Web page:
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CD of The Week

Week of 3/23/20

    Sea Wolf - Through A Dark Wood (Dangerbird)

    After scrapping a whole album's worth of material, Sea Wolf singer Alex Brown Church decided to move on to other projects. This resulted in a film score for the independent movie Julia Blue. That experience led to a creative reawakening, which in turn led to Through A Dark Wood, a cinematic collection of 11 songs that each tell their own stories. Produced largely on his own and with the addition of newfound skills (a palatial string quartet can be heard throughout), Church concocted an album with many peaks and valleys that still manages to hold on to the sanguine values of Sea Wolf's earlier work.

    The opening instrumental "Forward" leads into the textural "Blood Pact," a song that deals with both feelings of regret and the need to right the wrongs of one's past, even if it may be too late. "Break It Down" comes next and is a very interesting listen. Starting off with a distorted guitar riff, what could have progressed into a more aggressive sound instead delves further into the atmosphere with a layer of synthesizers and live strings that paints a wide and beautiful portrait. Church then leaves it to the lyrics to pick up where the heaviness of the opening riff left off (this is, after all, a breakup song).

    Musical contrasts are a constant narrative on the album. "Fear of Failure" features a quiet electric guitar, an upbeat acoustic guitar, and the comforting sounds of a string quartet, all of which culminate nicely with the rest of the rhythm section by the time the chorus kicks in. Similar structures are heard throughout ("Fear of Failure" and "Under The Spell Again" are two standouts) and are prime examples of cinematic thinking applied to songwriting.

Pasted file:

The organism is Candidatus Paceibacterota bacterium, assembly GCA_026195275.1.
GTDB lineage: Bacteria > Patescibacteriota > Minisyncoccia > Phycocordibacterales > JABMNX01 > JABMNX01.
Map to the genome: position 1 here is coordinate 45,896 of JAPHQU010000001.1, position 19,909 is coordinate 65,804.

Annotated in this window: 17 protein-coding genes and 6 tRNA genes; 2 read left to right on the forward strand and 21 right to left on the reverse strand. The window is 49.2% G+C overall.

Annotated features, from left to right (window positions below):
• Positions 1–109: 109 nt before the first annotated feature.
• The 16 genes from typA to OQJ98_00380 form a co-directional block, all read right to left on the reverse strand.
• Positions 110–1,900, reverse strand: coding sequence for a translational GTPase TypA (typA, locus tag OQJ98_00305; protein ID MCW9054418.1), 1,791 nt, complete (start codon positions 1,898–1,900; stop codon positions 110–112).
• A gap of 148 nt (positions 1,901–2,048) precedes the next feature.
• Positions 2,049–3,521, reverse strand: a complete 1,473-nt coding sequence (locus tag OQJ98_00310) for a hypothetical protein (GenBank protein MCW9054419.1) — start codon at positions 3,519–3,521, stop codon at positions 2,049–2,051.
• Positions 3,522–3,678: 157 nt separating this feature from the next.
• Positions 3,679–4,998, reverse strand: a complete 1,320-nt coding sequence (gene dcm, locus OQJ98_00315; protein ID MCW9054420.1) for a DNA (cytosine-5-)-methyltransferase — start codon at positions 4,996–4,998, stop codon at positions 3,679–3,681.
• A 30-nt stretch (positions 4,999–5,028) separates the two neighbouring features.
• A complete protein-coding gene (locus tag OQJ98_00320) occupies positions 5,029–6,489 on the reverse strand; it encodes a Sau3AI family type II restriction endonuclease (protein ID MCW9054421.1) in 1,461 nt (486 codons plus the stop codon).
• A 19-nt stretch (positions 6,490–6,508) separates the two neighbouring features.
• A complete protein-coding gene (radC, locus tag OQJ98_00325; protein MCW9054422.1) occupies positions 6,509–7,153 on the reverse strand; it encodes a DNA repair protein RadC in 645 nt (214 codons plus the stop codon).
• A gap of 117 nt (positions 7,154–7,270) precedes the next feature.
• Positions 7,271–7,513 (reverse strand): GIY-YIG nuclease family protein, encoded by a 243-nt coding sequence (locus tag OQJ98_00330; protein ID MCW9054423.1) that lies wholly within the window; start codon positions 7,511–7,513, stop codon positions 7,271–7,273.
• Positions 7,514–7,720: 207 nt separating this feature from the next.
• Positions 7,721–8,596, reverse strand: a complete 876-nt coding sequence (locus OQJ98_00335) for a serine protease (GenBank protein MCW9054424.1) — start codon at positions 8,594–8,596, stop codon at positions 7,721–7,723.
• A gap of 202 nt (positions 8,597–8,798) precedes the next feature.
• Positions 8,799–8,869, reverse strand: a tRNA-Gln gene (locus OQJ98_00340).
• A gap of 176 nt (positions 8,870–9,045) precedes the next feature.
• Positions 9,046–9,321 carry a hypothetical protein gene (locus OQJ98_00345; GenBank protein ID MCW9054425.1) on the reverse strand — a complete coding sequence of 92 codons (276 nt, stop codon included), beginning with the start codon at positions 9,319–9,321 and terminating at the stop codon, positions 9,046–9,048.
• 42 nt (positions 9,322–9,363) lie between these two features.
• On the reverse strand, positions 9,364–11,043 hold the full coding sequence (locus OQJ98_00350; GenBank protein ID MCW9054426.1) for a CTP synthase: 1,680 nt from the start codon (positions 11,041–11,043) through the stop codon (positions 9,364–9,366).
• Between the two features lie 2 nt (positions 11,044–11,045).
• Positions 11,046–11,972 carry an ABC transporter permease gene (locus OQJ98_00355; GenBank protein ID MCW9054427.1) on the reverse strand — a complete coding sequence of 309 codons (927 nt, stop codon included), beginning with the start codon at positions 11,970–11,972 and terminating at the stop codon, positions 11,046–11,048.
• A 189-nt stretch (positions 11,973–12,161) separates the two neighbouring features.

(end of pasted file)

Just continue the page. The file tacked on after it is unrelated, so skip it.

"Frank O'Hara," possibly the best song on the album, sees Church using the legendary poet as a composite character for himself and his own questions about communication in a relationship. You can hear the emotional desperation in his voice as he sings, "Frank O'Hara / Standing in the subway / What would you have written? / Would words have even been enough?" Do yourself a favor and listen to the song with headphones on to really immerse yourself in the layered production.
     
    Time, both away and spent on other projects, can oftentimes lead to a newfound appreciation. It seems that formula worked in regards to Church and Sea Wolf's latest offering.

    Review by Keith Obaza

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